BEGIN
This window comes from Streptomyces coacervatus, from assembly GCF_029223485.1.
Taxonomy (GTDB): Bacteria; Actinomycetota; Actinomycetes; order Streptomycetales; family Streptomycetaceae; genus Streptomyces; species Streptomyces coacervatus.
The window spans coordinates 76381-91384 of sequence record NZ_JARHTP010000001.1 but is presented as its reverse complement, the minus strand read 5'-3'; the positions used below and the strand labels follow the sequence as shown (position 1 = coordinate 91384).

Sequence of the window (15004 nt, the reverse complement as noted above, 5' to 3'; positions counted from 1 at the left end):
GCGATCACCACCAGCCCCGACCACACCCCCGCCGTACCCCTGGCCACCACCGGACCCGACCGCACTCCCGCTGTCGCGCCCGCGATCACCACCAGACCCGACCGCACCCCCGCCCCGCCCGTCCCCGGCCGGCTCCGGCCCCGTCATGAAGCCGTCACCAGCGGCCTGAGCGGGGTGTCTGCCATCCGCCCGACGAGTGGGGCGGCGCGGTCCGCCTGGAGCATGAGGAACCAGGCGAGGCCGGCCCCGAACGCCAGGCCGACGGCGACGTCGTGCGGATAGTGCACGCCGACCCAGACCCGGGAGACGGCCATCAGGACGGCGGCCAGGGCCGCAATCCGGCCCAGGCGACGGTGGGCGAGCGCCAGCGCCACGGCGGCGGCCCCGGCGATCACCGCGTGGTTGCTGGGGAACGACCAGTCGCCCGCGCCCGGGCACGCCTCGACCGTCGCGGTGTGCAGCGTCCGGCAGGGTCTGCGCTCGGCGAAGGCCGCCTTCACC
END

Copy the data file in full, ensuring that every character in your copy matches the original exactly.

This window comes from Streptomyces coacervatus, from assembly GCF_029223485.1.
Taxonomy (GTDB): Bacteria; Actinomycetota; Actinomycetes; order Streptomycetales; family Streptomycetaceae; genus Streptomyces; species Streptomyces coacervatus.
The window spans coordinates 76381-91384 of sequence record NZ_JARHTP010000001.1 but is presented as its reverse complement, the minus strand read 5'-3'; the positions used below and the strand labels follow the sequence as shown (position 1 = coordinate 91384).

Sequence of the window (15004 nt, the reverse complement as noted above, 5' to 3'; positions counted from 1 at the left end):
GCGATCACCACCAGCCCCGACCACACCCCCGCCGTACCCCTGGCCACCACCGGACCCGACCGCACTCCCGCTGTCGCGCCCGCGATCACCACCAGACCCGACCGCACCCCCGCCCCGCCCGTCCCCGGCCGGCTCCGGCCCCGTCATGAAGCCGTCACCAGCGGCCTGAGCGGGGTGTCTGCCATCCGCCCGACGAGTGGGGCGGCGCGGTCCGCCTGGAGCATGAGGAACCAGGCGAGGCCGGCCCCGAACGCCAGGCCGACGGCGACGTCGTGCGGATAGTGCACGCCGACCCAGACCCGGGAGACGGCCATCAGGACGGCGGCCAGGGCCGCAATCCGGCCCAGGCGACGGTGGGCGAGCGCCAGCGCCACGGCGGCGGCCCCGGCGATCACCGCGTGGTTGCTGGGGAACGACCAGTCGCCCGCGCCCGGGCACGCCTCGACCGTCGCGGTGTGCAGCGTCCGGCAGGGTCTGCGCTCGGCGAAGGCCGCCTTCACC